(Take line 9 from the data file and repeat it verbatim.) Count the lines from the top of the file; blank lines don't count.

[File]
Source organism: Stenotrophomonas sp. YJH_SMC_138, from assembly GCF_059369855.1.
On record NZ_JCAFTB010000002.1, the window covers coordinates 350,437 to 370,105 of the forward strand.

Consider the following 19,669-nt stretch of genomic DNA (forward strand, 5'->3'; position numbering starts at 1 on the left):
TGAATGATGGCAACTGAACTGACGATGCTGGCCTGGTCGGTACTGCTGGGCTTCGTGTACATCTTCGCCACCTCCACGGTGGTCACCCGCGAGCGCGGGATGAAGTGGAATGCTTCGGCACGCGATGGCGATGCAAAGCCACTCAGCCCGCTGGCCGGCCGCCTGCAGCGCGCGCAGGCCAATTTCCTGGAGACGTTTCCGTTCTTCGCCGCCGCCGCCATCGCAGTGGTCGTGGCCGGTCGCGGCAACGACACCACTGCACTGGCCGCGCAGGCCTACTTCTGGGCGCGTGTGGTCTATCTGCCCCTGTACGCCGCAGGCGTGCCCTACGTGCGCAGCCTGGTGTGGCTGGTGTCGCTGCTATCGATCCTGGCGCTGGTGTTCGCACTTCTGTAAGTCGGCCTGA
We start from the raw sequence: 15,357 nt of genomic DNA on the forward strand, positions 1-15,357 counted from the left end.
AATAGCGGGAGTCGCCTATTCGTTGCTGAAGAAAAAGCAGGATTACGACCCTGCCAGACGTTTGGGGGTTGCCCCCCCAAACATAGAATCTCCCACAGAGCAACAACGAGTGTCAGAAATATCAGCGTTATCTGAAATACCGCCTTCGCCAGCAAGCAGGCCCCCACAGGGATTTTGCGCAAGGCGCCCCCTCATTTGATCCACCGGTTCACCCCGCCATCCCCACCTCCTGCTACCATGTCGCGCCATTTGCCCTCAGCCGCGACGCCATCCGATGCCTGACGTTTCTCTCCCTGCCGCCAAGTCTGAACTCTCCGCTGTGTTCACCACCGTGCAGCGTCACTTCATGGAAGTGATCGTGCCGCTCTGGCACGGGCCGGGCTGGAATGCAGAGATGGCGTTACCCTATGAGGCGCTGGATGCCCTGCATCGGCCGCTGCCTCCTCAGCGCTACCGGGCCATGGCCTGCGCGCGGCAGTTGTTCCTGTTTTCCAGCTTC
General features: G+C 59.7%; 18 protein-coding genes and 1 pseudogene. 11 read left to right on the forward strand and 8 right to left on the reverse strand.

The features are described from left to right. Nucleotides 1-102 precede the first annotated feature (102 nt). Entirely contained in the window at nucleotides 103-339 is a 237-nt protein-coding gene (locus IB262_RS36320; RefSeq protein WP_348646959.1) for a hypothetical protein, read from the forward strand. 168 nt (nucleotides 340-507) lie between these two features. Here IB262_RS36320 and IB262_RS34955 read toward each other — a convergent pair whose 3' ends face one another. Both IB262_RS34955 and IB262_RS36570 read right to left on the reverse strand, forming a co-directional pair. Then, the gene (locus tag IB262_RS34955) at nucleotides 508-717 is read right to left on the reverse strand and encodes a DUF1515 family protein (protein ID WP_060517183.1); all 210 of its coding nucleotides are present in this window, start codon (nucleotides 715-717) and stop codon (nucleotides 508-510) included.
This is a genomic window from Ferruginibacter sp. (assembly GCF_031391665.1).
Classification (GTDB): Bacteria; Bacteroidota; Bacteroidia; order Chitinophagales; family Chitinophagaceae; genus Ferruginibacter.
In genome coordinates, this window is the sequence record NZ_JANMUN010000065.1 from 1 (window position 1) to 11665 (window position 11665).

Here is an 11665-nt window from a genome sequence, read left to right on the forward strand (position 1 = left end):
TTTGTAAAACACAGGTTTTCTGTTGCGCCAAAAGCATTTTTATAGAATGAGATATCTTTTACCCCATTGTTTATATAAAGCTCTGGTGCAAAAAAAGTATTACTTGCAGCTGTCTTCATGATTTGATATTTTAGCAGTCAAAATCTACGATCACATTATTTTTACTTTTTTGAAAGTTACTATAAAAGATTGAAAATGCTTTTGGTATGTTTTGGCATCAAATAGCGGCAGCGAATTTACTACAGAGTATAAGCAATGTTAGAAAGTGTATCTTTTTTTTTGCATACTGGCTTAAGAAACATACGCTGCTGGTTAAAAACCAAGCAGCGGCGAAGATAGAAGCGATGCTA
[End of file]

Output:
This is a genomic window from Ferruginibacter sp. (assembly GCF_031391665.1).